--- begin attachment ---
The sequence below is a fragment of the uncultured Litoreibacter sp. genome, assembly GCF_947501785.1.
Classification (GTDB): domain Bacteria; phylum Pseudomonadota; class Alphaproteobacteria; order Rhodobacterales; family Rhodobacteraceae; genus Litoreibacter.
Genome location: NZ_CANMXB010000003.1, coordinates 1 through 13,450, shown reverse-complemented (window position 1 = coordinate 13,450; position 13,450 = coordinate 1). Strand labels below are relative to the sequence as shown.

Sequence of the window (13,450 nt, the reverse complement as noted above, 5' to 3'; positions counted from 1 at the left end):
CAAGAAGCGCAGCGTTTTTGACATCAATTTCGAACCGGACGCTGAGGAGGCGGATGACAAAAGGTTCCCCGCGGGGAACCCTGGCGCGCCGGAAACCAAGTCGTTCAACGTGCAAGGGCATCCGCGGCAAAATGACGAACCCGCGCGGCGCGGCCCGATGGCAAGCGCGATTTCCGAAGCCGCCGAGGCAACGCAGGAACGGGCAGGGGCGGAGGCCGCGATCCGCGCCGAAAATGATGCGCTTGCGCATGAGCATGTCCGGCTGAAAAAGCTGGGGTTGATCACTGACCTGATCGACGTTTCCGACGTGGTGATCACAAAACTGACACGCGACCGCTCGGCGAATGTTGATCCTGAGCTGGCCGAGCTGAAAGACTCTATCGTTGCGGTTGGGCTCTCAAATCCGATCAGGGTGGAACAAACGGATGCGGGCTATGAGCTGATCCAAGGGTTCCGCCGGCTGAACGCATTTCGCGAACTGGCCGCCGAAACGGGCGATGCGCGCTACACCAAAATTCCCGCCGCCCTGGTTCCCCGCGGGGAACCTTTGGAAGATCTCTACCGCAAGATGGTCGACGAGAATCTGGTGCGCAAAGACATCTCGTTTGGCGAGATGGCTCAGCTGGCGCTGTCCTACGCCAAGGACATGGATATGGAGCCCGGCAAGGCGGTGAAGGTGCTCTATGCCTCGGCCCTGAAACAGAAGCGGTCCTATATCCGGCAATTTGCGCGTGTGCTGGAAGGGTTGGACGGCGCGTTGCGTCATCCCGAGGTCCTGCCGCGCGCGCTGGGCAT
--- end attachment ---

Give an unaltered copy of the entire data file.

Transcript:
The sequence below is a fragment of the uncultured Litoreibacter sp. genome, assembly GCF_947501785.1.
Classification (GTDB): domain Bacteria; phylum Pseudomonadota; class Alphaproteobacteria; order Rhodobacterales; family Rhodobacteraceae; genus Litoreibacter.
Genome location: NZ_CANMXB010000003.1, coordinates 1 through 13,450, shown reverse-complemented (window position 1 = coordinate 13,450; position 13,450 = coordinate 1). Strand labels below are relative to the sequence as shown.

Sequence of the window (13,450 nt, the reverse complement as noted above, 5' to 3'; positions counted from 1 at the left end):
CAAGAAGCGCAGCGTTTTTGACATCAATTTCGAACCGGACGCTGAGGAGGCGGATGACAAAAGGTTCCCCGCGGGGAACCCTGGCGCGCCGGAAACCAAGTCGTTCAACGTGCAAGGGCATCCGCGGCAAAATGACGAACCCGCGCGGCGCGGCCCGATGGCAAGCGCGATTTCCGAAGCCGCCGAGGCAACGCAGGAACGGGCAGGGGCGGAGGCCGCGATCCGCGCCGAAAATGATGCGCTTGCGCATGAGCATGTCCGGCTGAAAAAGCTGGGGTTGATCACTGACCTGATCGACGTTTCCGACGTGGTGATCACAAAACTGACACGCGACCGCTCGGCGAATGTTGATCCTGAGCTGGCCGAGCTGAAAGACTCTATCGTTGCGGTTGGGCTCTCAAATCCGATCAGGGTGGAACAAACGGATGCGGGCTATGAGCTGATCCAAGGGTTCCGCCGGCTGAACGCATTTCGCGAACTGGCCGCCGAAACGGGCGATGCGCGCTACACCAAAATTCCCGCCGCCCTGGTTCCCCGCGGGGAACCTTTGGAAGATCTCTACCGCAAGATGGTCGACGAGAATCTGGTGCGCAAAGACATCTCGTTTGGCGAGATGGCTCAGCTGGCGCTGTCCTACGCCAAGGACATGGATATGGAGCCCGGCAAGGCGGTGAAGGTGCTCTATGCCTCGGCCCTGAAACAGAAGCGGTCCTATATCCGGCAATTTGCGCGTGTGCTGGAAGGGTTGGACGGCGCGTTGCGTCATCCCGAGGTCCTGCCGCGCGCGCTGGGCAT